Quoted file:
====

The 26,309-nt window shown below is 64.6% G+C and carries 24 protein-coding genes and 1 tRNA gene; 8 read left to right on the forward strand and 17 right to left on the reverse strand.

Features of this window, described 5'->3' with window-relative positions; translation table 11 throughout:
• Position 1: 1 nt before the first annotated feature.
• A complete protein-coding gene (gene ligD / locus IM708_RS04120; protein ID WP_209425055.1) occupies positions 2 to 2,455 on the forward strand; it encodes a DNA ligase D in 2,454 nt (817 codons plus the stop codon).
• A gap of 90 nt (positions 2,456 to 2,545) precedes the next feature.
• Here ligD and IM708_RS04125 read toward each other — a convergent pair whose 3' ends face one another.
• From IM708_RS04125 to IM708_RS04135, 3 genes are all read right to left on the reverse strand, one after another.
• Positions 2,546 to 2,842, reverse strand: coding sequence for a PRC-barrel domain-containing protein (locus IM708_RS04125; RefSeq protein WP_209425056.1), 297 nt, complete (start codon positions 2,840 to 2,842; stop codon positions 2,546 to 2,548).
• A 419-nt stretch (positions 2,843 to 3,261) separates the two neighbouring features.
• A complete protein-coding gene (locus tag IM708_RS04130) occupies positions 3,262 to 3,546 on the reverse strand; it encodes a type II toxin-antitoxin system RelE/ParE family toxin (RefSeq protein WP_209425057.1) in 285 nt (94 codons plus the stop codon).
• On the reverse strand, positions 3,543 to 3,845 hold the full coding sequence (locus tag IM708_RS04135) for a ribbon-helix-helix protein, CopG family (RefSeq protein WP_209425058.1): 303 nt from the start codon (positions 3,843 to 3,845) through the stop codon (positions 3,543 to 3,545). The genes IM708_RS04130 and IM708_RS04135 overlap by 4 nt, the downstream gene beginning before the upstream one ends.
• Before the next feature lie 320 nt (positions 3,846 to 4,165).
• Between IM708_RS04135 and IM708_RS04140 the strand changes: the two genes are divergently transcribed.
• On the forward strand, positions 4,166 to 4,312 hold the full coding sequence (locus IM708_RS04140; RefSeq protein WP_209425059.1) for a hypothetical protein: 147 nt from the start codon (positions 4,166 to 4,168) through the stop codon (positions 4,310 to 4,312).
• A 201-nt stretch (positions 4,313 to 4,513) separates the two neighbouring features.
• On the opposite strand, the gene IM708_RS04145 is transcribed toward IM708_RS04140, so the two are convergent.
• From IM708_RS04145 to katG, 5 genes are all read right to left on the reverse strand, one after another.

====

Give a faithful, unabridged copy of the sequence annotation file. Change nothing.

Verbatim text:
The 26,309-nt window shown below is 64.6% G+C and carries 24 protein-coding genes and 1 tRNA gene; 8 read left to right on the forward strand and 17 right to left on the reverse strand.

Features of this window, described 5'->3' with window-relative positions; translation table 11 throughout:
• Position 1: 1 nt before the first annotated feature.
• A complete protein-coding gene (gene ligD / locus IM708_RS04120; protein ID WP_209425055.1) occupies positions 2 to 2,455 on the forward strand; it encodes a DNA ligase D in 2,454 nt (817 codons plus the stop codon).
• A gap of 90 nt (positions 2,456 to 2,545) precedes the next feature.
• Here ligD and IM708_RS04125 read toward each other — a convergent pair whose 3' ends face one another.
• From IM708_RS04125 to IM708_RS04135, 3 genes are all read right to left on the reverse strand, one after another.
• Positions 2,546 to 2,842, reverse strand: coding sequence for a PRC-barrel domain-containing protein (locus IM708_RS04125; RefSeq protein WP_209425056.1), 297 nt, complete (start codon positions 2,840 to 2,842; stop codon positions 2,546 to 2,548).
• A 419-nt stretch (positions 2,843 to 3,261) separates the two neighbouring features.
• A complete protein-coding gene (locus tag IM708_RS04130) occupies positions 3,262 to 3,546 on the reverse strand; it encodes a type II toxin-antitoxin system RelE/ParE family toxin (RefSeq protein WP_209425057.1) in 285 nt (94 codons plus the stop codon).
• On the reverse strand, positions 3,543 to 3,845 hold the full coding sequence (locus tag IM708_RS04135) for a ribbon-helix-helix protein, CopG family (RefSeq protein WP_209425058.1): 303 nt from the start codon (positions 3,843 to 3,845) through the stop codon (positions 3,543 to 3,545). The genes IM708_RS04130 and IM708_RS04135 overlap by 4 nt, the downstream gene beginning before the upstream one ends.
• Before the next feature lie 320 nt (positions 3,846 to 4,165).
• Between IM708_RS04135 and IM708_RS04140 the strand changes: the two genes are divergently transcribed.
• On the forward strand, positions 4,166 to 4,312 hold the full coding sequence (locus IM708_RS04140; RefSeq protein WP_209425059.1) for a hypothetical protein: 147 nt from the start codon (positions 4,166 to 4,168) through the stop codon (positions 4,310 to 4,312).
• A 201-nt stretch (positions 4,313 to 4,513) separates the two neighbouring features.
• On the opposite strand, the gene IM708_RS04145 is transcribed toward IM708_RS04140, so the two are convergent.
• From IM708_RS04145 to katG, 5 genes are all read right to left on the reverse strand, one after another.